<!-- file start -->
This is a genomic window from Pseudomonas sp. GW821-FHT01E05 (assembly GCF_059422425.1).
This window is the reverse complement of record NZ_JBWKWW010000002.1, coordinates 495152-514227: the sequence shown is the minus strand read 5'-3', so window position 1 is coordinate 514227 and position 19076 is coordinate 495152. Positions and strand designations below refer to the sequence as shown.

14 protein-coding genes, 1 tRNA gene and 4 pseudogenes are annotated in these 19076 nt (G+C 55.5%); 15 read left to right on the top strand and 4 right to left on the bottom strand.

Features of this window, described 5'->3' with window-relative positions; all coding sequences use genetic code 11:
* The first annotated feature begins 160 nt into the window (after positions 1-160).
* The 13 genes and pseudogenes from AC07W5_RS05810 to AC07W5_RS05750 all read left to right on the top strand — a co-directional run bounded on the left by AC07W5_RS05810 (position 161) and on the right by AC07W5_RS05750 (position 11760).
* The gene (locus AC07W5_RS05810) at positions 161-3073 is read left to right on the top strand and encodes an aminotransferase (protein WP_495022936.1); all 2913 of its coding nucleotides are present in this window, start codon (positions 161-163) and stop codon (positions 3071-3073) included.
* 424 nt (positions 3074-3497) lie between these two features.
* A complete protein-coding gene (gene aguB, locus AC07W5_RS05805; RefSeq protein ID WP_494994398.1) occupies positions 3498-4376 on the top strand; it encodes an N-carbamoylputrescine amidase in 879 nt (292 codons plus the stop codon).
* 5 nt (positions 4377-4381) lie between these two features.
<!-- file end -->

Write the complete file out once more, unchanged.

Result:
This is a genomic window from Pseudomonas sp. GW821-FHT01E05 (assembly GCF_059422425.1).
This window is the reverse complement of record NZ_JBWKWW010000002.1, coordinates 495152-514227: the sequence shown is the minus strand read 5'-3', so window position 1 is coordinate 514227 and position 19076 is coordinate 495152. Positions and strand designations below refer to the sequence as shown.

14 protein-coding genes, 1 tRNA gene and 4 pseudogenes are annotated in these 19076 nt (G+C 55.5%); 15 read left to right on the top strand and 4 right to left on the bottom strand.

Features of this window, described 5'->3' with window-relative positions; all coding sequences use genetic code 11:
* The first annotated feature begins 160 nt into the window (after positions 1-160).
* The 13 genes and pseudogenes from AC07W5_RS05810 to AC07W5_RS05750 all read left to right on the top strand — a co-directional run bounded on the left by AC07W5_RS05810 (position 161) and on the right by AC07W5_RS05750 (position 11760).
* The gene (locus AC07W5_RS05810) at positions 161-3073 is read left to right on the top strand and encodes an aminotransferase (protein WP_495022936.1); all 2913 of its coding nucleotides are present in this window, start codon (positions 161-163) and stop codon (positions 3071-3073) included.
* 424 nt (positions 3074-3497) lie between these two features.
* A complete protein-coding gene (gene aguB, locus AC07W5_RS05805; RefSeq protein ID WP_494994398.1) occupies positions 3498-4376 on the top strand; it encodes an N-carbamoylputrescine amidase in 879 nt (292 codons plus the stop codon).
* 5 nt (positions 4377-4381) lie between these two features.